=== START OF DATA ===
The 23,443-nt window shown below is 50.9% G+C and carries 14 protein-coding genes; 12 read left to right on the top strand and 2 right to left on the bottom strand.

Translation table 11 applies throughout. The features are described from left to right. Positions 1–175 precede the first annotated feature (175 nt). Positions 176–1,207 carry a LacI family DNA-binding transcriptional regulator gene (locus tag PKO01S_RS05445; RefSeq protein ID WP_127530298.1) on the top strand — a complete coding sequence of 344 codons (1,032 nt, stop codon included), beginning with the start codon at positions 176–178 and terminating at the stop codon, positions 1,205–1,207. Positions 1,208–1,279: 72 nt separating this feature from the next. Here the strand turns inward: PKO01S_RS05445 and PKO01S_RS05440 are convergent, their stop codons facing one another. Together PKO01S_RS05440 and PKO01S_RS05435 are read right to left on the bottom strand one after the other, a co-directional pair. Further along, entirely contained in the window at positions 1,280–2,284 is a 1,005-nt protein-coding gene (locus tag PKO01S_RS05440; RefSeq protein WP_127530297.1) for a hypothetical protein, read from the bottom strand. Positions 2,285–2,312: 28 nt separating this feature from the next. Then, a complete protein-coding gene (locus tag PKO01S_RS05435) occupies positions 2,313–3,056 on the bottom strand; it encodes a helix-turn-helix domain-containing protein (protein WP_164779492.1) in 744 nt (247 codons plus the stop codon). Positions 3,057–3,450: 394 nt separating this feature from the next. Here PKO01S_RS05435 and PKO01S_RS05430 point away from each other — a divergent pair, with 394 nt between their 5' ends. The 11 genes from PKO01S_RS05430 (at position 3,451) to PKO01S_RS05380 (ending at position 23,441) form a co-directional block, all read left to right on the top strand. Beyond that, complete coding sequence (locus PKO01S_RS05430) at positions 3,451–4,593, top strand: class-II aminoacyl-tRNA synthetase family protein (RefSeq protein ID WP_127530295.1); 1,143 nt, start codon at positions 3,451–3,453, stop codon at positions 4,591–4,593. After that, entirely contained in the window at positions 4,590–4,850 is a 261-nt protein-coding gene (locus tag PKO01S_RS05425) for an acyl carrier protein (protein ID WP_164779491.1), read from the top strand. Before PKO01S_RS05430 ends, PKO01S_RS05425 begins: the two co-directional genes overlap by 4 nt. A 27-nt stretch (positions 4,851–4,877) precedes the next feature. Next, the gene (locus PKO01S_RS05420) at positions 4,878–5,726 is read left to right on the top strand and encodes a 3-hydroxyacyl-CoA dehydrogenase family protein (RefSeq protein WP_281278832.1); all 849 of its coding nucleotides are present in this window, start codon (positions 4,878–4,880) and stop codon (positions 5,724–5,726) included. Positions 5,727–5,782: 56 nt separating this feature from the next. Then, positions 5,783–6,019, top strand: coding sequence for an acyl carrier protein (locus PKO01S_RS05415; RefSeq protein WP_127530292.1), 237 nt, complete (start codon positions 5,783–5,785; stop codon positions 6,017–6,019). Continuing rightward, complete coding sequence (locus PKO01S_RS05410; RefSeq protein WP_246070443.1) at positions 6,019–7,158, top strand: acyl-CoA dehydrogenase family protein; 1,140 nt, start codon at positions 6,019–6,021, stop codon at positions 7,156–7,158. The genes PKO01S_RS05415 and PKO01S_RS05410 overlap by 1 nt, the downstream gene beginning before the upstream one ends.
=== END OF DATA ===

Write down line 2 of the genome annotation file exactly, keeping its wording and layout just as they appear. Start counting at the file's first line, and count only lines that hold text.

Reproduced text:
Translation table 11 applies throughout. The features are described from left to right. Positions 1–175 precede the first annotated feature (175 nt). Positions 176–1,207 carry a LacI family DNA-binding transcriptional regulator gene (locus tag PKO01S_RS05445; RefSeq protein ID WP_127530298.1) on the top strand — a complete coding sequence of 344 codons (1,032 nt, stop codon included), beginning with the start codon at positions 176–178 and terminating at the stop codon, positions 1,205–1,207. Positions 1,208–1,279: 72 nt separating this feature from the next. Here the strand turns inward: PKO01S_RS05445 and PKO01S_RS05440 are convergent, their stop codons facing one another. Together PKO01S_RS05440 and PKO01S_RS05435 are read right to left on the bottom strand one after the other, a co-directional pair. Further along, entirely contained in the window at positions 1,280–2,284 is a 1,005-nt protein-coding gene (locus tag PKO01S_RS05440; RefSeq protein WP_127530297.1) for a hypothetical protein, read from the bottom strand. Positions 2,285–2,312: 28 nt separating this feature from the next. Then, a complete protein-coding gene (locus tag PKO01S_RS05435) occupies positions 2,313–3,056 on the bottom strand; it encodes a helix-turn-helix domain-containing protein (protein WP_164779492.1) in 744 nt (247 codons plus the stop codon). Positions 3,057–3,450: 394 nt separating this feature from the next. Here PKO01S_RS05435 and PKO01S_RS05430 point away from each other — a divergent pair, with 394 nt between their 5' ends. The 11 genes from PKO01S_RS05430 (at position 3,451) to PKO01S_RS05380 (ending at position 23,441) form a co-directional block, all read left to right on the top strand. Beyond that, complete coding sequence (locus PKO01S_RS05430) at positions 3,451–4,593, top strand: class-II aminoacyl-tRNA synthetase family protein (RefSeq protein ID WP_127530295.1); 1,143 nt, start codon at positions 3,451–3,453, stop codon at positions 4,591–4,593. After that, entirely contained in the window at positions 4,590–4,850 is a 261-nt protein-coding gene (locus tag PKO01S_RS05425) for an acyl carrier protein (protein ID WP_164779491.1), read from the top strand. Before PKO01S_RS05430 ends, PKO01S_RS05425 begins: the two co-directional genes overlap by 4 nt. A 27-nt stretch (positions 4,851–4,877) precedes the next feature. Next, the gene (locus PKO01S_RS05420) at positions 4,878–5,726 is read left to right on the top strand and encodes a 3-hydroxyacyl-CoA dehydrogenase family protein (RefSeq protein WP_281278832.1); all 849 of its coding nucleotides are present in this window, start codon (positions 4,878–4,880) and stop codon (positions 5,724–5,726) included. Positions 5,727–5,782: 56 nt separating this feature from the next. Then, positions 5,783–6,019, top strand: coding sequence for an acyl carrier protein (locus PKO01S_RS05415; RefSeq protein WP_127530292.1), 237 nt, complete (start codon positions 5,783–5,785; stop codon positions 6,017–6,019). Continuing rightward, complete coding sequence (locus PKO01S_RS05410; RefSeq protein WP_246070443.1) at positions 6,019–7,158, top strand: acyl-CoA dehydrogenase family protein; 1,140 nt, start codon at positions 6,019–6,021, stop codon at positions 7,156–7,158. The genes PKO01S_RS05415 and PKO01S_RS05410 overlap by 1 nt, the downstream gene beginning before the upstream one ends.